Have you recently eaten dinner at a restaurant? What would happen if you had fallen in the parking lot afterward? The California premises liability definition explains who would have been responsible for your fall and for paying for your injuries.
Imagine your evening had ended like this: While you ate dinner, the sky became dark. As you left the restaurant and entered the attached parking lot, you realized it was hard to see. There was no moon, and an overhead parking lot light was out. That light should have illuminated the row with your car. You could see the parked cars, so you headed toward your vehicle. Unfortunately, as you turned up your row, you tripped on an object and fell.
You felt a sharp pain in your right hip and ankle as you landed on your right side. As you reacted to the pain, you thrust off your hip toward your chest. Your blouse ripped, your wrist twisted under you, and your face landed on sharp gravel.
Your friend rushed over, yelling for help from a restaurant employee near the open restaurant door. Although you didn’t know it at the time, the premises liability definition matters a lot to you. It determines who pays for your hip and wrist surgeries, your physical therapy, and other expenses and losses from the fall.
Understanding the Premises Liability Definition
Premises liability is an area of personal injury law that addresses what happens when a person gets hurt on someone else’s property. Situations that could be governed by premises liability law include a shopper slipping at a store or a guest falling at a party.
Insurance companies and personal injury attorneys apply premises liability law to determine who must pay for injuries and other damages.
A general premises liability definition includes the existence of four elements. If any one of these elements is missing, the situation does not meet the legal definition of premises liability. Therefore, the property owner is unlikely to compensate the injured person.
Elements of a premises liability claim:
- Defendant (the person being asked to pay) owned, leased, occupied or controlled the property.
- A dangerous condition exists on the property and defendant is negligent in correcting the condition or warning visitors of the danger.
- Plaintiff sustained injuries.
- Defendant’s negligence substantial caused the plaintiff’s injuries.
A Property Owner’s Duty of Care to Visitors
Whether a property owner is negligent is a more complicated question than it appears. California Civil Jury Instructions 1001, “Basic Duty of Care,” state that a property owner
“is negligent if he fails to use reasonable care to keep the property in a reasonably safe condition. The property owner must use reasonable care to discover any unsafe conditions and to repair, replace, or give adequate warning of anything that could be reasonably expected to harm others.”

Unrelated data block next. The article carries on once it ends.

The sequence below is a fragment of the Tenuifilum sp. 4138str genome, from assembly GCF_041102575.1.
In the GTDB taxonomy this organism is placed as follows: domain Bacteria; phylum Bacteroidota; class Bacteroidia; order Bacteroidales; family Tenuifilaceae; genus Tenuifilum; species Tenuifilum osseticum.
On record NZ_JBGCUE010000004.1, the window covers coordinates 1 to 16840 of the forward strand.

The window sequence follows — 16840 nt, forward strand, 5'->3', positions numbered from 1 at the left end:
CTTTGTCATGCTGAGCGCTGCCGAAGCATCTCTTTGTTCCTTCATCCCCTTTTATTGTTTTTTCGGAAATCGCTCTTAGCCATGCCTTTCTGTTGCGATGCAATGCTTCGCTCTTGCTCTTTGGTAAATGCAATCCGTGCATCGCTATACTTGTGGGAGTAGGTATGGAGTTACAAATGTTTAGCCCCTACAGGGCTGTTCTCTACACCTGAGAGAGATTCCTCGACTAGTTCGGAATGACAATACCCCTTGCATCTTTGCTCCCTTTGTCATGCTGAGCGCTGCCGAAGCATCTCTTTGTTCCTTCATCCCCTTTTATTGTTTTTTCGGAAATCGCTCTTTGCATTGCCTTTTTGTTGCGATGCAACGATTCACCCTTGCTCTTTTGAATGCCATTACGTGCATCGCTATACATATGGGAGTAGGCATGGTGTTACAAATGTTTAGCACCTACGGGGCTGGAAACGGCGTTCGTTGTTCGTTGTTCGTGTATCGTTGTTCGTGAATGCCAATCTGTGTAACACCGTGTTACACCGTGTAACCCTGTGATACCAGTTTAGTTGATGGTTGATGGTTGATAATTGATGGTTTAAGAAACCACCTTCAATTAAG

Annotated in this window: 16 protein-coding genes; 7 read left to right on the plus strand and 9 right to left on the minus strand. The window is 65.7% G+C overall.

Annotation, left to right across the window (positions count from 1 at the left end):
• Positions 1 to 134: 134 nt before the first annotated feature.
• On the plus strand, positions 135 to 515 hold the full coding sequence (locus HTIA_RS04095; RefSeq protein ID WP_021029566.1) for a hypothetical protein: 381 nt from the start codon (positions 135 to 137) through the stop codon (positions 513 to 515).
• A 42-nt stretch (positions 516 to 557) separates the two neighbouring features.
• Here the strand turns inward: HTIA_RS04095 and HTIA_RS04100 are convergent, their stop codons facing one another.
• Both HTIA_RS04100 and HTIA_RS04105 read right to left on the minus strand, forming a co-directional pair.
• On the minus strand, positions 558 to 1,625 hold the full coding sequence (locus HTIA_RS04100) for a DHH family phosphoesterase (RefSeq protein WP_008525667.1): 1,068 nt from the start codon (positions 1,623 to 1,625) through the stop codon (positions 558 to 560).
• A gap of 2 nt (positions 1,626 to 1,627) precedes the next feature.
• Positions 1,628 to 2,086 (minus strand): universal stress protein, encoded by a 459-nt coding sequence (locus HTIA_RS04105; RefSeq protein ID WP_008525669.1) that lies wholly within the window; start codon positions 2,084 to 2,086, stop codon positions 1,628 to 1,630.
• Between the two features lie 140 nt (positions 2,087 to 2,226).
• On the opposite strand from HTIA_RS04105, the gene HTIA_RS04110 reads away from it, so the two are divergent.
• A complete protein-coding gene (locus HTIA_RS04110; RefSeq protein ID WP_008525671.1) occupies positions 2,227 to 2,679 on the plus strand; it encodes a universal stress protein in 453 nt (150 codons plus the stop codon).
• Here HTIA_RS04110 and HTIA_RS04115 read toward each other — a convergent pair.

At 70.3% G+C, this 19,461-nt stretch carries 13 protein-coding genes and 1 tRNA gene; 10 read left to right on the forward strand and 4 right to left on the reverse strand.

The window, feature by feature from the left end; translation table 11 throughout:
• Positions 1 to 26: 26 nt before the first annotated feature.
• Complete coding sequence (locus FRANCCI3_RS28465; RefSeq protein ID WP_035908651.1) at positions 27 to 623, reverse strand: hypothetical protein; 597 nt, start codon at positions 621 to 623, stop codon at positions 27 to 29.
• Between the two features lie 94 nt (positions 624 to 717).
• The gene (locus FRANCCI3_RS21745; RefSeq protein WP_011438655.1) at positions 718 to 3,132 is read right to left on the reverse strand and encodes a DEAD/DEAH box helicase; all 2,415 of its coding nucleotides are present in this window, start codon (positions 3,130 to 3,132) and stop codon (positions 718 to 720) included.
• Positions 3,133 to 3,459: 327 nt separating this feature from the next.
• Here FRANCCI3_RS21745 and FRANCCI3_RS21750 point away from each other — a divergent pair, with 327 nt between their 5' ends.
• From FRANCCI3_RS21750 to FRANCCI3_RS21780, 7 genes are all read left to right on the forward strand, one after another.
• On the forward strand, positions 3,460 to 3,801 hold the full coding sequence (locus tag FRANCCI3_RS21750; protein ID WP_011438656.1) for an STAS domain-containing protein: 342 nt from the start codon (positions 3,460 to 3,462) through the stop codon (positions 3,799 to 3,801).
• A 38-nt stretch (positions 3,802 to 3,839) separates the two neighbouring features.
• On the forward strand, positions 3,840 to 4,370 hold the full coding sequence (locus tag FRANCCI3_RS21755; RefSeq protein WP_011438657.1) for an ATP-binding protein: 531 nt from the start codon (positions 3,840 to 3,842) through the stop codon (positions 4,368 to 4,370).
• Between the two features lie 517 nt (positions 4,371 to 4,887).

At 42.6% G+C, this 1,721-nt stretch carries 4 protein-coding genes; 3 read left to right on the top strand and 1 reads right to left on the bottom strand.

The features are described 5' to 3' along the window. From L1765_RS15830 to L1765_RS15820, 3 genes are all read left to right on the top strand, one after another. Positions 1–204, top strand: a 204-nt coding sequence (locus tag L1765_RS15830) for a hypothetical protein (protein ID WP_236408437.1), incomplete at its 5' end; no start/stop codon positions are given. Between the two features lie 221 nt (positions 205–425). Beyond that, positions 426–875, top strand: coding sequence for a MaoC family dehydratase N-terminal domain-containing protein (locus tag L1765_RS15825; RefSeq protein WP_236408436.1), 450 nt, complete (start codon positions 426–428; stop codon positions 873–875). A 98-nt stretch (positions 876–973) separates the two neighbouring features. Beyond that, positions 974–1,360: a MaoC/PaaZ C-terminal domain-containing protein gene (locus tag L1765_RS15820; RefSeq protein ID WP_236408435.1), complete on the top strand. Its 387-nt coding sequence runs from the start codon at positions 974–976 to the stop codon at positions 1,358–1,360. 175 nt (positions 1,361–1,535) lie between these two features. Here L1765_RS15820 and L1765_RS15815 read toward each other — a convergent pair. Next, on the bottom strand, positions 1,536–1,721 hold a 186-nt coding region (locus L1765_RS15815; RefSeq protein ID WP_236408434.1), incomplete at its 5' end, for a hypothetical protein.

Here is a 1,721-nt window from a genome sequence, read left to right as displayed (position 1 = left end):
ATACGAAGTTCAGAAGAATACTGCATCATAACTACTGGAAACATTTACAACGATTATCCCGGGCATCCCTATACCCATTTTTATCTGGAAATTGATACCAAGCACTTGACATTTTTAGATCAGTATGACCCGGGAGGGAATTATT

A judge or jury ultimately decides what qualifies as “reasonable care,” “reasonably safe,” and “risk of harm.” Most personal injury claims don’t make it to court, though; instead, the insurance company and the victim reach a settlement.
Applying the Premises Liability Definition to a Parking Lot Fall
Your imaginary after-dinner trip-and-fall in the restaurant parking lot can be used to demonstrate the elements of a premises liability case.
Ownership or Control of Property
Sometimes a defendant will assert that he is not responsible for caring for the property. This usually happens when a person renting the property and the owner of the property disagree about who is responsible for upkeep, maintenance, and repairs. Evidence such as the lease, testimony about who has cared for the property, and repair and maintenance bills can help determine who had control of the property for premises liability purposes.
In the restaurant parking lot example, the restaurant owns the land with the restaurant and parking lot. Therefore, in the example, the first element of the premises liability definition is met because the defendant owns the property.
Owner Neglects Duty of Care to Visitor
A property owner is negligent when he fails to use reasonable care to keep the property reasonably safe. The owner has a responsibility to protect visitors against hazards on the property or to warn them of dangers. An owner who operates a business has a higher duty of care to customers than a homeowner does to houseguests. Premises liability law calls customers in a store “invitees,” and guests in a personal home “licensees.”
Negligent maintenance of parking lot light
In the restaurant parking lot example, you were an invitee on the property. The restaurant has a duty to provide proper lighting, which allows invitees to navigate the restaurant and parking lot safely. Invitees should be able to clearly see any hazards or obstacles.